• 0 avatar
        Dimwit

        Yep. Cars and guns weren’t subsidized. Oil is black gold. A rush whenever there’s a strike. The internet isn’t subsidized. Yes, it was created by gov’t but gov’t itself had no idea it was going to turn out like this.

        As it stand now, the space program is a failure. One reason is the fact the gov’t hasn’t opened it up to private business. It will happen sooner or later and I wager that everything that has gone on before will be thrown out and something else will take its place. Sorta like the internet, actually.

      • 0 avatar
        charly

        Cars are subsidized, see for example the prius and its development. Gun are mostly made for governments. Internet is heavily pushed by governments, without it you get third world speed as seen in America

      • 0 avatar
        MikeAR

        Charly, where are you from? Nothing personal but you really don’t know much about this country. Guns, internet, whatever. You aren’t familiar with our society.

        I know we lagged in internet speeds for a long time but high speed is pretty much ubiquitous now in most areas. But for the most part we (individuals and businesses paid our own way to high speed. We didn’t burden those who don’t want it and shouldn’t have to pay for it.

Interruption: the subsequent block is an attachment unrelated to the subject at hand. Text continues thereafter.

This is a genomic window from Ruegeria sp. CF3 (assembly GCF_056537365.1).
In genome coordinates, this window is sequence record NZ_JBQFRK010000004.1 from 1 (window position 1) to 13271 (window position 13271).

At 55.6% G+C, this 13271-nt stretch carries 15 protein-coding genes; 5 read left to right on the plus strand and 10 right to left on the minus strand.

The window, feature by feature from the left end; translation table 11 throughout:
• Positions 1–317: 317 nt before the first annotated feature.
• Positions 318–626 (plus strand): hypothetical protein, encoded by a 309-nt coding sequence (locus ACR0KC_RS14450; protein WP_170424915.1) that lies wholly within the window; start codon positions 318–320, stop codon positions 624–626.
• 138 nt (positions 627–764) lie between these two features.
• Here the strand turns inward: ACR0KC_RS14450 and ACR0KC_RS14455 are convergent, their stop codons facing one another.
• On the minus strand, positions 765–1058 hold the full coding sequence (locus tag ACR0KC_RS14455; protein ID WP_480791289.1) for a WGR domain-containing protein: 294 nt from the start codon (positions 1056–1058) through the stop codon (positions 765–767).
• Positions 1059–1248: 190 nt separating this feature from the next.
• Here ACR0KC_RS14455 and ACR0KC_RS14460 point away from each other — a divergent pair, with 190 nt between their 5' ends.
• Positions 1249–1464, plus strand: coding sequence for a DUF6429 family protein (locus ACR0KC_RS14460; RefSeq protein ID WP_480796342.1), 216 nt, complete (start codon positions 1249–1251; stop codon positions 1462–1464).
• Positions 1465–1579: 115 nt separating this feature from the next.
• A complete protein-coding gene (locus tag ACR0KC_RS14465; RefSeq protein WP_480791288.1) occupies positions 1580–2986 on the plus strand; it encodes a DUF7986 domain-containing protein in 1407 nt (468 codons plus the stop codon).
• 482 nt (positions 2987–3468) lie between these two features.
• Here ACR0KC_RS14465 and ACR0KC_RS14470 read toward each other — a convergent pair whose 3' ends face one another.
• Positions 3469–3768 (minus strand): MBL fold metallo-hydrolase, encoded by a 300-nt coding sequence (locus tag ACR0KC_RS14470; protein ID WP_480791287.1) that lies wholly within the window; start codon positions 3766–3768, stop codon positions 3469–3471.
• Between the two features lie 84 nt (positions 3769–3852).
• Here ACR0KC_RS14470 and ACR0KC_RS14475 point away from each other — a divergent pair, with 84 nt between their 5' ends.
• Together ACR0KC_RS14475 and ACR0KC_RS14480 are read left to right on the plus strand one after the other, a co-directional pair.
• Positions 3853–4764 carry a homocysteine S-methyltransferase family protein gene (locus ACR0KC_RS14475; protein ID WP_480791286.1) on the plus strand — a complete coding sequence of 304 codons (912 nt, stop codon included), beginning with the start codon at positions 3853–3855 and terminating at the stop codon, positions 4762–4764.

• 0 avatar
        gslippy

        Government should and does fund things that individual businesses cannot or will not do.

        The space program – of which I am a fan – cannot be profitable. If there was a possibility of profit in traveling to Mars, we’d have gotten there 30 years ago. Only satellite launching can be done profitably, but that is not ‘exploration’, but merely ‘deployment’ of a machine whose profits are made by selling services here on Earth.

        Oil, farm, and car subsidies exist due to political pressures, not market needs; these businesses thrived before their subsidies were born. Government programs are the next best thing to eternal life.

    • 0 avatar
      Ubermensch

      As well as guns, cars, etc… you can include financial institutions as well. Funny how the highest paid jobs in this country which by Randroid logic means they are the best “producers” are stock market speculators. This is a “real” job while raising children isn’t real work because you don’t get paid for it. I believe their is not a single top international corporation that hasn’t either been massively subsidised or out right bailed out at some point. Capitalism relies on socialism to bail it out all the time, recent history is just one example.

      • 0 avatar
        MikeAR